Clean Up Negative ‘Automatic Thoughts’ to Stay Motivated

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By Alvina Acquaye, LCPC

Do you ever wonder why your mood may change without a clear idea of what caused it? Or why your motivation is at times nonexistent?

“Automatic thoughts” are the thoughts that automatically arise in certain moments. These thoughts stem from your personal belief system and can arise at any time. They also play a major role in how you perceive certain situations and how you determine your next steps.

Since life, in general, is moving so fast, we often cannot consciously recognize when these thoughts are popping up. The negative space they create, however, can totally derail your motivation take you away from your focus on the goals you’ve set for yourself—whether that’s running a marathon or just getting back into the groove of consistent workouts.

These automatic thoughts are officially known as “cognitive distortions” and can be defined as “irrational thoughts that can influence how you feel.” A few examples include:

  • Catastrophizing: Only seeing the worst possible outcome in a situation. Ex. “I shouldn’t even try because I know I’m going to fail.”

  • ‘All-or-Nothing’ Thinking: Only see things two ways or in extremes, there is no middle ground. Ex. “If I can’t run a full marathon, then there’s no point in even training.”

  • Jumping to Conclusions: Interpreting the meaning of a situation with little or no evidence. Ex. “People will think I’m stupid for getting into this race.”

  • “Should” statements: Believing that you should be at a certain level, so that anything outside of that self-imposed benchmark leaves you disappointed that you aren’t perfect. Ex. “I should always be able to run 5 miles.”

The way we see our world starts with the things we think and say to ourselves. Being cognizant of this is key. The first steps involve Identifying ways to challenge old ways of thinking in order to build up your ‘self-concept’, to start believing that you are capable of anything and giving yourself the grace to try. All you need is a plan and you’re halfway there.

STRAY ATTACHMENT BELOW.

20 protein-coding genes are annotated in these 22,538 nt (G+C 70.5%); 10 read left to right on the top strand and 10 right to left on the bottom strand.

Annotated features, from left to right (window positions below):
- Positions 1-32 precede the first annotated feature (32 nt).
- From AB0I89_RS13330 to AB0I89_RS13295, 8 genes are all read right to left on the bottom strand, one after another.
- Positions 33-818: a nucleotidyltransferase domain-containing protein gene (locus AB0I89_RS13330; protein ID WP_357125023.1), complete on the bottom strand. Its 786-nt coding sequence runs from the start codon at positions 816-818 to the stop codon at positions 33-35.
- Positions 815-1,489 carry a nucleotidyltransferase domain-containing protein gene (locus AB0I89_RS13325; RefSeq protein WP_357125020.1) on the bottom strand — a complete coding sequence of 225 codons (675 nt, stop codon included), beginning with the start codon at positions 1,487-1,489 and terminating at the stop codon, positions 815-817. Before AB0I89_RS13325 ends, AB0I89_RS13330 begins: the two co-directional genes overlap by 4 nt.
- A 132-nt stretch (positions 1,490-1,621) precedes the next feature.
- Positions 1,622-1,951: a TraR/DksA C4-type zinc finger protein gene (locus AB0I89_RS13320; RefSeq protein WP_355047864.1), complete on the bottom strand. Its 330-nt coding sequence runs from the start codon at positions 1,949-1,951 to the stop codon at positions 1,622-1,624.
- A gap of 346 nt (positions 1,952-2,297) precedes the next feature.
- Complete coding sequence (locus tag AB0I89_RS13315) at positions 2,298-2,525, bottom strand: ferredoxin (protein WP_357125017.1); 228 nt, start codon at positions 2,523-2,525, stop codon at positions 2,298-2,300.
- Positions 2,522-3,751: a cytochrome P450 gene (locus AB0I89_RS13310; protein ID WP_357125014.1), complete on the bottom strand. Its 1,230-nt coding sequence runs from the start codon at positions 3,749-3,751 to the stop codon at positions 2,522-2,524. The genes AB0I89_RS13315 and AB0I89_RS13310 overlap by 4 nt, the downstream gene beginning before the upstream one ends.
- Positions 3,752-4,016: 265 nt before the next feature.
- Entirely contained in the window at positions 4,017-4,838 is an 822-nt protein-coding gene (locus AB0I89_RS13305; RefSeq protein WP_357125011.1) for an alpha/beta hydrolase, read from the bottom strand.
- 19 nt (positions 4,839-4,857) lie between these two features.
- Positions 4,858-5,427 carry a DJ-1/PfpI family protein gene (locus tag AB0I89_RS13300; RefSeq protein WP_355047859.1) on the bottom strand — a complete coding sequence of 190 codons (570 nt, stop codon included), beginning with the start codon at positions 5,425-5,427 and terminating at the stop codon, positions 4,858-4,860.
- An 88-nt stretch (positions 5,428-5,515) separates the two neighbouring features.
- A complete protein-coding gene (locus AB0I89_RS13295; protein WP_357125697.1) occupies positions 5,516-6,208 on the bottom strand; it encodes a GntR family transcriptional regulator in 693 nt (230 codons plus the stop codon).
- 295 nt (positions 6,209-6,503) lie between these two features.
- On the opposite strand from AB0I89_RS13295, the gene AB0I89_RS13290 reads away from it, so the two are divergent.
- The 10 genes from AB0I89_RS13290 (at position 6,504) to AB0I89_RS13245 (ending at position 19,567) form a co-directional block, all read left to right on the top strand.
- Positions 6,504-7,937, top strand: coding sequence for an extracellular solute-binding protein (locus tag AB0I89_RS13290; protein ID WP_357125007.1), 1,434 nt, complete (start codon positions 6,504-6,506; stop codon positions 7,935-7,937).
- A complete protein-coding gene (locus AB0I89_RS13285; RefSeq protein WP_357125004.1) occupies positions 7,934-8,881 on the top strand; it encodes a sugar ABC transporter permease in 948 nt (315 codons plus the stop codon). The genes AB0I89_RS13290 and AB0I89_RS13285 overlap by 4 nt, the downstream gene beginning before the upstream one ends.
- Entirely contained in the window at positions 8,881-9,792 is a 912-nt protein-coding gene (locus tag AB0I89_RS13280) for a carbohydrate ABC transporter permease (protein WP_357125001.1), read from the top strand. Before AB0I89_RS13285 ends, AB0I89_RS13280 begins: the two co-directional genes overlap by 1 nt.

Use the following tips to get started with working on your own automatic thoughts:

Identify when you’re having these thoughts and put a label on it.

Keep a log of this on your calendar or journal so that, when it happens, you can identify that perhaps you’re “Catastrophizing” right now and need to just take a step back. Seeing patterns in when these thoughts occur can also help you figure out what triggered this thought and help you better handle it the next time it arises.  

Ask yourself, “What evidence do I have for this thought?”

Is there another way you can look at this situation? Stopping to consider this helps you see things from a different perspective and can bring you back to focus what you want without giving up too easily.

Replace that Automatic Thought with a more rational one.

Instead, try, “I will be able to do this”, “I am good enough”, or “I don’t know what people think of me and so all I can do is focus on what I know.” Being able to replace those thoughts will allow you to begin looking at situations more positively and will soon have you shouting to the rooftops, “I’ve got this!”.

Once you start to challenge your thoughts, that’s when you’ll start to take control of how it affects you. Then, you’re bound to see the limitless things you’re able to focus your energy on. Your mind gets a bit clearer, you’ll exude a different type of energy, and you’ll become more in tune with what you need to cross that finish line you never thought possible.

Follow Alvina’s journey on Instagram @alviesmarts.


Alvina Acquaye


Alvina Acquaye, LCPC is a licensed psychotherapist who also works in the research field. She likes to simplify how people engage in their environments and helps them to have a better understanding of how they create a life that is their own. When she’s not working, her self-care is a priority and tending to her plants follows. You can find her exploring the D.C. area and posting on, her mental wellness and lifestyle blog.

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